Wong Kar Wai is obsessed with time, movement, expiry dates. He pines after things which have changed, things which will change. The Chinese title of his 2000 film In the Mood for Love captures this so poetically: 花樣年華, the ‘age of blossoms,’ a metaphor for fleeting moments of beauty and love and interlocking fates.

In the film, set in 1960s Hong Kong, the ‘age of blossoms’ never actually comes to be, existing only spectrally as Mr. Chow (Tony Leung) and Ms. Su (Maggie Cheung) role-play as each other’s spouses having an affair. They never act on romance beyond fantasy, never reach out to pick the blooming flowers. Mr. Chan asks her to move with him to Singapore – but she misses the boat. She travels there a year later, coming and going without a trace except for her lipstick stain on a cigarette butt in his room.

I was born in and grew up in Hong Kong, but the first time I watched In the Mood for Love, I didn’t recognise it. It’s impossible to, really: it was filmed in Thailand and Macau precisely because many of the physical traces of the city in the 1960s, literally in the interiors and exteriors of buildings, had vanished by 2000, two years before I was born. Even by the end of the film itself the city has changed. Ms. Su visits her old landlord, who is packing to immigrate to America. Mr. Chow visits sometime later, realising that his past landlord has left for the Philippines. New tenants now occupy his room. The blossoms are beyond wilted.

“Wong Kar Wai both loathes and is enamoured with change”

The story of Hong Kong is nothing without movement and migration. Wong Kar Wai himself immigrated from Shanghai as a child; I write this in my room in college, in the town my parents got married in, and about the home they moved back to which I will not return to for months. The first half of this year has witnessed nearly 90,000 people emigrating from the city, creating the biggest drop in population since, in fact, the decade In the Mood for Love is set in. People are incessantly leaving and returning, buildings demolished and new ones erected, and so the city changes. A city feels different, too, when there is a sense of departure when you arrive. Everything seems temporary, pointless with their stamp of impending expiry. Doom is branded on the flowers before they even begin to blossom – that is, after all, the law of nature.

Wong Kar Wai both loathes and is enamoured with change. 2046 (2004), the sequel to In the Mood for Love, is him at his most experimental and most aggressively, dizzyingly, heart-wrenchingly nostalgic. Mr. Chow has returned to Hong Kong, forming relationships with one woman after another while still pining after Ms. Su. He writes a novel about a train allowing people to recapture past memories by bringing them to room 2046, where sadness does not exist because nothing ever changes. 2046 is the hotel room Mr. Chan rented where he wrote stories with Ms. Su, but also the final year before Hong Kong’s status of self-regulation ends. “So 2046 is the last year before the promised date,” Wong Kar Wai explains, “We wanted to make a film about promises, and we wanted to make a film to explore how things change in life.” A city in limbo, stamped with a life cycle of 50 years in a political treaty, is unsurprisingly restless.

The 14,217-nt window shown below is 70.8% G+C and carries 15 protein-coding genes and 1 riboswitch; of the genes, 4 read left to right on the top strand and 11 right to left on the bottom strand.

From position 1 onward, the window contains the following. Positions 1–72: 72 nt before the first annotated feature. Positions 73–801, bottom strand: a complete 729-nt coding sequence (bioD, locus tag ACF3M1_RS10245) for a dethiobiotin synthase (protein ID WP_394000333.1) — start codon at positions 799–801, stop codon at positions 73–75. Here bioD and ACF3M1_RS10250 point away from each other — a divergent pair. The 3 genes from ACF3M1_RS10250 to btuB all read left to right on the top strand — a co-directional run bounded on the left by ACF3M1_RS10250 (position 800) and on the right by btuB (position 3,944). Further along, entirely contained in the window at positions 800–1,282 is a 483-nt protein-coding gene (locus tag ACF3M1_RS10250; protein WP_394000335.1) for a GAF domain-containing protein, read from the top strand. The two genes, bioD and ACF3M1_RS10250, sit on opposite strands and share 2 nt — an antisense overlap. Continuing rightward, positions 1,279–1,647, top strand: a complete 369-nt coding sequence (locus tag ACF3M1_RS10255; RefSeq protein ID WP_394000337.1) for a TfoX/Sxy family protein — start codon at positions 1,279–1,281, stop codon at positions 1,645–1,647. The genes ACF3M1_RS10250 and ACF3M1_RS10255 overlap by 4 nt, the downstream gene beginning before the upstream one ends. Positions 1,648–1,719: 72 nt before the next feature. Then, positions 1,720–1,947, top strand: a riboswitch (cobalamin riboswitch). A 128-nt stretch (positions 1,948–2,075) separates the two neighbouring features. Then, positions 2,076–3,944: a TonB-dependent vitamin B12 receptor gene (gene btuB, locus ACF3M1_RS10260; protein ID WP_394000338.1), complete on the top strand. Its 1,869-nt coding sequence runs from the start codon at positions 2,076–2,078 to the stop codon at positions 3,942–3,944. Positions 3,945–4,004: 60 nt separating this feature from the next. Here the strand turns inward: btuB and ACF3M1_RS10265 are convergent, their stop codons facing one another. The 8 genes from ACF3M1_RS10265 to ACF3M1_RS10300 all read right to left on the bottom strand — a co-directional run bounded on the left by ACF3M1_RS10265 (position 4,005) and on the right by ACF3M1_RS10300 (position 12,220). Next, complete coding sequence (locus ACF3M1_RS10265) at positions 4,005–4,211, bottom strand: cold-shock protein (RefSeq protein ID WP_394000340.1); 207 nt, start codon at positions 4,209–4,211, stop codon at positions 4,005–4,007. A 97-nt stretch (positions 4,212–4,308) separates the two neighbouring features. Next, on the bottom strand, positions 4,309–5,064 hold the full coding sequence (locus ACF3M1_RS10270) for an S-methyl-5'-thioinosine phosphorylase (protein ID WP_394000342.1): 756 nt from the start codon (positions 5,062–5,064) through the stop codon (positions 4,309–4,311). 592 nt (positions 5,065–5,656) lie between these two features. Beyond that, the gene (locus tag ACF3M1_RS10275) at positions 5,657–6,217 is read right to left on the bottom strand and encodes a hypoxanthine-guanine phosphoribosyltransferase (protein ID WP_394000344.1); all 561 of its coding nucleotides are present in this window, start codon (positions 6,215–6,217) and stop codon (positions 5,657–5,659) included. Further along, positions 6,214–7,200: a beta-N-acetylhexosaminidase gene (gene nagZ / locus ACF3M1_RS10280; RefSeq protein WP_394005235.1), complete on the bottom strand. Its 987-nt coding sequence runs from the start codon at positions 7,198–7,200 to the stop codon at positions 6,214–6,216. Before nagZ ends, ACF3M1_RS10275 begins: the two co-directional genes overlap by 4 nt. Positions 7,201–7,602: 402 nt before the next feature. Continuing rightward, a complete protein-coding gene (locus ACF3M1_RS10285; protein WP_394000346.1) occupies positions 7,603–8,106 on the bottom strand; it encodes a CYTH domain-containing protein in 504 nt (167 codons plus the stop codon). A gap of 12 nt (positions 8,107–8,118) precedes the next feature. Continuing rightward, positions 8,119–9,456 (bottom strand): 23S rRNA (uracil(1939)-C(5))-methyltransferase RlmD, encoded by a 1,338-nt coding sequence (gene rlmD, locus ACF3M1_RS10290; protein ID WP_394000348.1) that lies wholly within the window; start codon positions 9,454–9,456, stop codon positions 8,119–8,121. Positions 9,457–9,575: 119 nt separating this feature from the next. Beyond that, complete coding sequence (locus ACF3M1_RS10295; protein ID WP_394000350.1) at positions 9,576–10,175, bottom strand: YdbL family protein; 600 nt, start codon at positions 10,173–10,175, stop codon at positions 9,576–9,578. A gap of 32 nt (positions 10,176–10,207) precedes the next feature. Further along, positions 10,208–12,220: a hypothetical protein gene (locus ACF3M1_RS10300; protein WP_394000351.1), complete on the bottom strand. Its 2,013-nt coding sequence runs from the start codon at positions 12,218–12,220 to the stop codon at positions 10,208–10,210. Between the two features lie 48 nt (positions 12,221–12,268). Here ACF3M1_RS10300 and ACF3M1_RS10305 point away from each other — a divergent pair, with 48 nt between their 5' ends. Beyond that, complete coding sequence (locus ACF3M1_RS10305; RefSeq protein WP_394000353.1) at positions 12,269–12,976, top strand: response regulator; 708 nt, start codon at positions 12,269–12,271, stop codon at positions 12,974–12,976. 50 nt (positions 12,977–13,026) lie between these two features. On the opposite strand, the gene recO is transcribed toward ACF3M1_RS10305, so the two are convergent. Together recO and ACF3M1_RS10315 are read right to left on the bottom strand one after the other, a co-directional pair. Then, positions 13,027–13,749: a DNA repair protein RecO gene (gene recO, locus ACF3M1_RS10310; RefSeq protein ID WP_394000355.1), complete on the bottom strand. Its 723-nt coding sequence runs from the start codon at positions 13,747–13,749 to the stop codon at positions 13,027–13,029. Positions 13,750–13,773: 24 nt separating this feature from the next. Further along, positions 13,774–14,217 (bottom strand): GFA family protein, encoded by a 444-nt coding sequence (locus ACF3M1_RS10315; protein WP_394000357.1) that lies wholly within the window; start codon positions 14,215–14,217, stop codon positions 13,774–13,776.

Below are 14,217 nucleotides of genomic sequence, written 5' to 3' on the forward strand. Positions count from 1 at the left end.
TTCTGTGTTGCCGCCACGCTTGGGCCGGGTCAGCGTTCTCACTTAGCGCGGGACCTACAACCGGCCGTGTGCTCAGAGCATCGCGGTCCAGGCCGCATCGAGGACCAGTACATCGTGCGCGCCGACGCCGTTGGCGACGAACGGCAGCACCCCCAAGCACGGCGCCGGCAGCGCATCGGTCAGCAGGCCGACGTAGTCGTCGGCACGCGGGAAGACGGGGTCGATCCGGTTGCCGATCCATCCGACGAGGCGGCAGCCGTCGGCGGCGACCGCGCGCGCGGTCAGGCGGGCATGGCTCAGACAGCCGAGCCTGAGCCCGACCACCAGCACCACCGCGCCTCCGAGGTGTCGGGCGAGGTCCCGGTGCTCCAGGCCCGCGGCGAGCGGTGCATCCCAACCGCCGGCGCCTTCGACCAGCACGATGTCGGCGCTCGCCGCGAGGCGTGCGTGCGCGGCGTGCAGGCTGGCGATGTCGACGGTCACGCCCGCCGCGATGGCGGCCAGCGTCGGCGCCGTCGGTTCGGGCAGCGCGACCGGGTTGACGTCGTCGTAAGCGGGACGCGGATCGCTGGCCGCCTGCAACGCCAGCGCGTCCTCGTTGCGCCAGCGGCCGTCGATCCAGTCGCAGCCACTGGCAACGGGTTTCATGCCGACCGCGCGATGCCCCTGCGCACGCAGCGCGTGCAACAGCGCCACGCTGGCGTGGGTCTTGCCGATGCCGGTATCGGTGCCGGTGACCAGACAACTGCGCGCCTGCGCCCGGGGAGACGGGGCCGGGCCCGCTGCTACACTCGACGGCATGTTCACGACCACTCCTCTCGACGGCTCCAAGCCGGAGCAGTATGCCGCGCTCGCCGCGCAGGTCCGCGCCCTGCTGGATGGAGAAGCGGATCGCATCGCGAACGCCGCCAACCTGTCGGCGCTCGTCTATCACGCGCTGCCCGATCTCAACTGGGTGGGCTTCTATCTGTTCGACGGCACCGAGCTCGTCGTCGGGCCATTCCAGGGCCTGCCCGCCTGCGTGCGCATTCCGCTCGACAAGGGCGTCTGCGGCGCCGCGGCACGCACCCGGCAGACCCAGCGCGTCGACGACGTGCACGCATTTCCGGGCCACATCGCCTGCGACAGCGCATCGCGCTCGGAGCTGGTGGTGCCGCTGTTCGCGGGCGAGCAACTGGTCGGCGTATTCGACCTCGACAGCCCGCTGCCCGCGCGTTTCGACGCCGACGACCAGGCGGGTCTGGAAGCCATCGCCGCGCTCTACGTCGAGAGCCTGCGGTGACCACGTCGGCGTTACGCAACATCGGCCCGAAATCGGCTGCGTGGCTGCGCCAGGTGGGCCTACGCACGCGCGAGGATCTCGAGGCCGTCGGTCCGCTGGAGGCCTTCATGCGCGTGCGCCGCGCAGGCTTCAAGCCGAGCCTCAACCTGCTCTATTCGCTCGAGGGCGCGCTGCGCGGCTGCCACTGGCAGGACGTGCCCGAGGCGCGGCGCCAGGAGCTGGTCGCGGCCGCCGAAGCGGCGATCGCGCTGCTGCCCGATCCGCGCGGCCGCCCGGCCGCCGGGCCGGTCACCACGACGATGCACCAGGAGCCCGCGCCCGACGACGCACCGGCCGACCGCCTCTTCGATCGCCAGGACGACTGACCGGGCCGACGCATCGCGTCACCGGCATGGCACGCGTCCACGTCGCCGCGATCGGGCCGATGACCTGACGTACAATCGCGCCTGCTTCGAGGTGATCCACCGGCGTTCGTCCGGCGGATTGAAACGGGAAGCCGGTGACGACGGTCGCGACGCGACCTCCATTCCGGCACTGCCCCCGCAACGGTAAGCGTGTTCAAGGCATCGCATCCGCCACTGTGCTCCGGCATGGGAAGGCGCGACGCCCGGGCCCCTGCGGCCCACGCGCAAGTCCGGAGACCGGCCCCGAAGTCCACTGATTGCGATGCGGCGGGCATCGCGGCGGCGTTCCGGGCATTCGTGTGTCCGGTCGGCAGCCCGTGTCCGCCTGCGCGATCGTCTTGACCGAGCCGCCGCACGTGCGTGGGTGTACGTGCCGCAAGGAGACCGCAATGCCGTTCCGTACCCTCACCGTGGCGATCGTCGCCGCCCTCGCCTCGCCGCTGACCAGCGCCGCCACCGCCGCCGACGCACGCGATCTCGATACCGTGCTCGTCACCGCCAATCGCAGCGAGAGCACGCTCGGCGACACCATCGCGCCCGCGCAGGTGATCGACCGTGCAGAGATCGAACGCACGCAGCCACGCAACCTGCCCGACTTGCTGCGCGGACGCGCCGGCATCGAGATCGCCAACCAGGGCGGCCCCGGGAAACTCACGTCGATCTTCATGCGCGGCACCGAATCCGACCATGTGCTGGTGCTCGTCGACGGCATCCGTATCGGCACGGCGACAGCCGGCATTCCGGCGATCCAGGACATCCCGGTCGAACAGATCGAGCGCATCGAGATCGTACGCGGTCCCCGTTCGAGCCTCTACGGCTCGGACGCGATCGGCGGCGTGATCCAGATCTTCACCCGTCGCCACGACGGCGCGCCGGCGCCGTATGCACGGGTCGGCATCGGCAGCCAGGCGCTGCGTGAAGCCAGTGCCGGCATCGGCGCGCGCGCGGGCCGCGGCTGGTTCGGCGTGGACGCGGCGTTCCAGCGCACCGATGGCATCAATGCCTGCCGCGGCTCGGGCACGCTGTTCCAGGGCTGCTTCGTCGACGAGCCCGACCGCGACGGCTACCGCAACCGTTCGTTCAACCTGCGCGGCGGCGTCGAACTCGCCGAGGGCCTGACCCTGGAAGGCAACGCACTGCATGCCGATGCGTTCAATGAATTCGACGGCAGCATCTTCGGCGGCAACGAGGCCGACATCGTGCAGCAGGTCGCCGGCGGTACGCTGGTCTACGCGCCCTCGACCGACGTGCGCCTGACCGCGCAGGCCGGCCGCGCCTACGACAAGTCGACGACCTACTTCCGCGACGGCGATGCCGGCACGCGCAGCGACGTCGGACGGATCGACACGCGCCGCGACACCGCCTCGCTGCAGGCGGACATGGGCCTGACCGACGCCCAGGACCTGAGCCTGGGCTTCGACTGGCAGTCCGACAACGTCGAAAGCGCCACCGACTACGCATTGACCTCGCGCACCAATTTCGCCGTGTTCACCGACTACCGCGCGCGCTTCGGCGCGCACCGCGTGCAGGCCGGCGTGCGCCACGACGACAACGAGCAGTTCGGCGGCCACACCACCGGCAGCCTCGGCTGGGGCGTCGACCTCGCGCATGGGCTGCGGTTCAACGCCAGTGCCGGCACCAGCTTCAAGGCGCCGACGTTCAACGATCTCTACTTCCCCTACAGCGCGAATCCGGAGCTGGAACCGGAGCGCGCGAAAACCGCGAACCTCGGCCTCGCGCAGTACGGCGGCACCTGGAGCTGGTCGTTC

The image of the still-burning, lipstick-stained cigarette in In the Mood for Love, exhaling hazy smoke in an empty room, is seared in my mind. It is tragedy expressed in stillness, an unmoving camera capturing the most ethereal trace of human presence – of transitory human presence just missed when Mr. Chow eventually enters the empty room. My relationship to the city sometimes feels like this. In movement, we leave traces of ourselves in other places, and find the city that we left behind swept away and written over like a palimpsest when we return. People come and go, just as I do. When I returned home it felt like I was just temporarily passing through. Cantonese felt unfamiliar on my lips. I didn’t recognise the city in my displacement: my memory of the humidity, or the sound of shuffling mahjong tiles, were far from visceral.

It was in my immobility, as Covid bound me from returning to Cambridge last year, that my familiarity with the city began to materialise. I felt the suffocation of the hot summer air; I gossiped, played mahjong, got steaming noodles to-go, and ended days on taxis at night. I bade farewells – or didn’t, before people already left. It is also in the city’s dynamism, movement and change, and the tension, yearning, heartbreak and beauty which are borne out of it, that I finally recognise Wong Kar Wai’s Hong Kong.


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Just as I recognise my city, it changes, and I leave. Time chugs along, or more like drags us along as we yearn for the past, for the moment before things change. A passage flashes on screen at the end of In the Mood for Love, subtitled as: He remembers those vanished years. As though looking through a dusty window pane, the past is something he could see, but not touch. And everything he sees is blurred and indistinct.

In the Chinese text it reads further: if he could burst through those dust-ridden windows, he would return to those long-vanished years. But even if Mr. Chow imagines a train to 2046, or if Wong Kar Wai sets the film in the 1960s, they cannot, and we cannot.